Guided Trip to Boundary Waters


Journey with Story County Conservation to the Boundary Waters Canoe Area Wilderness in northeast Minnesota on this five-day guided excursion. As one of America’s premier canoe destinations and rated one of National Geographic’s “Top 50 Places You Must See,” you need to take this unique opportunity to experience true wildness first-hand!


Spend two nights camping under the stars, immersing yourself in more than one million acres of wilderness. Explore secluded lakes, relax with silent vistas, and find yourself among the striking pines, moose and eagles. The trip runs Sept. 7 through Sept. 11. Register early, space is limited to six participants.


A pre-trip meeting will be held on Friday, Aug. 18, 7-8 p.m. Participants must be 21 or older to attend, register with a tentmate, be able to lift a minimum of 45 pounds, and have prior canoeing experience. Most equipment is provided. Fee of $550 per person with registration is required by 4 p.m. on Monday, Aug. 14. For more information about this or other programs, contact Story County Conservation at 515-232-2516.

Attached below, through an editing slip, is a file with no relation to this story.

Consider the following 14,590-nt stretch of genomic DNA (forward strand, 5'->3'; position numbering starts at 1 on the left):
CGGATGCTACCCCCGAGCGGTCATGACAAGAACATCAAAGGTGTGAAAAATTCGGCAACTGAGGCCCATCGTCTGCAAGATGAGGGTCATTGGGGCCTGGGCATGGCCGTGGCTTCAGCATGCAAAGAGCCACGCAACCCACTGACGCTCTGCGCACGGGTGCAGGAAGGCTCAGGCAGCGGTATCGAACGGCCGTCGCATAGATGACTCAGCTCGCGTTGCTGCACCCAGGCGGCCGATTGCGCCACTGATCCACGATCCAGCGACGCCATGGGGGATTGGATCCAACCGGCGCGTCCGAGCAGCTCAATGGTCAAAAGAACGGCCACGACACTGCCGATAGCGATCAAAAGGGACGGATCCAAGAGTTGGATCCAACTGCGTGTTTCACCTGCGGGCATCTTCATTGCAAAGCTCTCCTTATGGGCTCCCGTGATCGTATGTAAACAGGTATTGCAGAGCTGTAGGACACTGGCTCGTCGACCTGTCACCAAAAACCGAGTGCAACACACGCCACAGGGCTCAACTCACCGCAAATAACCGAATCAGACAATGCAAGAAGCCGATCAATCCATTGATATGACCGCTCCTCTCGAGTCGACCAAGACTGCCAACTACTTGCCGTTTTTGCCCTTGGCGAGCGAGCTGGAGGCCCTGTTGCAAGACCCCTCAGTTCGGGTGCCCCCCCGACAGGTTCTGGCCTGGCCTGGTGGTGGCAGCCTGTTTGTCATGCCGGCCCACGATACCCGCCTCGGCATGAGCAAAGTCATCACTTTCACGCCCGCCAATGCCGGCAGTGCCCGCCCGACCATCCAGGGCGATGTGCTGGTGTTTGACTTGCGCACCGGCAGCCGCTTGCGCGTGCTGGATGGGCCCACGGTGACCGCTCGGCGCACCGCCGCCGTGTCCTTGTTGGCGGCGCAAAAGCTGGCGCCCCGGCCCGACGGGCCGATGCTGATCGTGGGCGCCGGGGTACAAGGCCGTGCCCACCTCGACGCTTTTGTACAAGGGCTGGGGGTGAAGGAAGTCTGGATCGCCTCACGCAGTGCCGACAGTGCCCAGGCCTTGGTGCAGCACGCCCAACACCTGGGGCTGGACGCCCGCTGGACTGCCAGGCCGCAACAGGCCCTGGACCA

Iowa Mowing Laws Designed to Protect Roadside Habitats


The Story County Conservation Integrated Roadside Vegetation Management Program reminds Iowans to protect roadside habitat for nesting game birds and song birds this spring and early summer.


According to Iowa Code 314.17, mowing roadside ditches is restricted until July 15 to protect young pheasants and other ground-nesting birds until they are ready to fledge. The law, which applies to county secondary roads as well as state primary and interstate highways, also protects habitat for pollinators and other beneficial insects, including crop-pest predators.


Exceptions for visibility and weed control are built into the law, but non-essential mowing — including cutting for hay — is prohibited.


Iowa Code 314.17 states: Mowing roadside vegetation on the rights-of-way or medians on any primary highway, interstate highway, or secondary road prior to July 15 is prohibited, except as follows:


n Within 200 yards of an inhabited dwelling


n On right-of-way within one mile of the corporate limits of a city


n To promote native species of vegetation or other long-lived and adaptable vegetation


n To establish control of damaging insect populations, noxious weeds, and invasive plant species


n For visibility and safety reasons


n Within rest areas, weigh stations, and wayside parks


n Within 50 feet of a drainage tile or tile intake


n For access to mailbox or for other accessibility purposes


n On right-of-way adjacent to agricultural demonstration or research plots


Iowa’s roadsides provide a valuable refuge for wildlife. The mowing law serves as a reminder to only mow shoulders during the critical nesting season and, in general, limit the amount of recreational mowing throughout the summer.